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The Key to Lifelong Success as a Medical Assistant

Medical Assistants

Professional Development is Key at the Annual Conference of the American Association of Medical Assistants

Medical AssistantsFor medical assistants, as with most other professional fields within the health care industry, learning doesn’t stop when they complete their degree or certificate program and graduate. It’s a lifelong endeavor that involves consistently adding to your base of knowledge and expanding your perspective based on current issues and emerging trends in the profession.

And that’s exactly what happened earlier this month for medical assistants who got their start at Penn Commercial, when they joined other MAs from across the country in Cincinnati, Ohio, at the 61st Annual Conference of the American Association of Medical Assistants (AAMA).

During their time in the Medical Assistant program at Penn Commercial, students engage in a learning experience characterized by extensive hands-on training, flexible scheduling options, outstanding instruction from seasoned professionals, and a supportive learning community.

Areas of focus in the program include:

  • Medical law and ethics
  • Anatomy and physiology
  • Human diseases
  • Medical terminology
  • Pharmacology
  • Taking patients’ temperature, blood pressure, and measurements
  • Medical documentation
  • Medical office procedures
  • Clinical assisting
  • Communication

Students develop their knowledge and skills using the kind of modern technology, resources, and equipment that they’ll encounter after graduating and entering the profession. Penn Commercial’s MA program awards an associate’s degree and can be completed in just 18 months.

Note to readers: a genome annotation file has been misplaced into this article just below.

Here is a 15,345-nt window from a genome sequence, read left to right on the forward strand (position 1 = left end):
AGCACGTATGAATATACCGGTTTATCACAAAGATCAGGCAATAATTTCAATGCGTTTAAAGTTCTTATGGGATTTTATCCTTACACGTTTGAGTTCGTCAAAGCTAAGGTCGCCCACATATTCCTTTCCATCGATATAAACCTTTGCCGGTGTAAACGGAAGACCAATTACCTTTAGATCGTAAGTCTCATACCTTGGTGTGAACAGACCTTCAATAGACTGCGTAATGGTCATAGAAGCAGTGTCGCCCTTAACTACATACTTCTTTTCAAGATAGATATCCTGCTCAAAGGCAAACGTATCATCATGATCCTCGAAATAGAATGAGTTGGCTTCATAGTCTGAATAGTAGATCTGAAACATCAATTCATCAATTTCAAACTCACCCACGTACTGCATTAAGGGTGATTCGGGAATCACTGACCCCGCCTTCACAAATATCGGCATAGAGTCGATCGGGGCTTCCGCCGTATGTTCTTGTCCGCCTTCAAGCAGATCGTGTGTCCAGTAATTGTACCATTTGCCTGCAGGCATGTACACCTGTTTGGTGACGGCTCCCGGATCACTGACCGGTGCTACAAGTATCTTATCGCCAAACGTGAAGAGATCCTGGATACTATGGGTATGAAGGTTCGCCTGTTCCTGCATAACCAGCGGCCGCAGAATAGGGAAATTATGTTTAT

The program is designed to prepare students for entry-level medical assistant positions in hospitals, medical clinics, physician private practices, and other healthcare settings.

The Key is Lifelong Learning.

It’s essential for practicing medical assistants to stay current with what’s happening in their profession, as well as in the healthcare arena as a whole.

The AAMA conference in Ohio presented an opportunity for medical assistants to earn Continuing Education Units (CEU), which help working professionals advance their knowledge, stay current in their field, and in many cases are required credentials to maintain licensing.

The conference offered a wide range of educational programming, as well as more than 50 CEUs to medical assistants in attendance. Some of those topic areas included:

  • Autism Early Intervention—The Body-Brain Connection
  • Techniques of Phlebotomy
  • The Role of the Medical Assistant on Colorectal Cancer Screening
  • Dealing With the Drug Seeking Patient
  • Cyber Security: Why Health Care is a Target and What You Need to Do
  • Collaboration and Teamwork with Other Medical Programs
  • TAVR—Transcatheter Aortic Valve Replacement
  • Creating an Audit Compliance Plan
  • Using and Incorporating Resources and Technology in the Classroom
  • Medicare Access and CHIP Reauthorization Act
  • Videogames and the Brain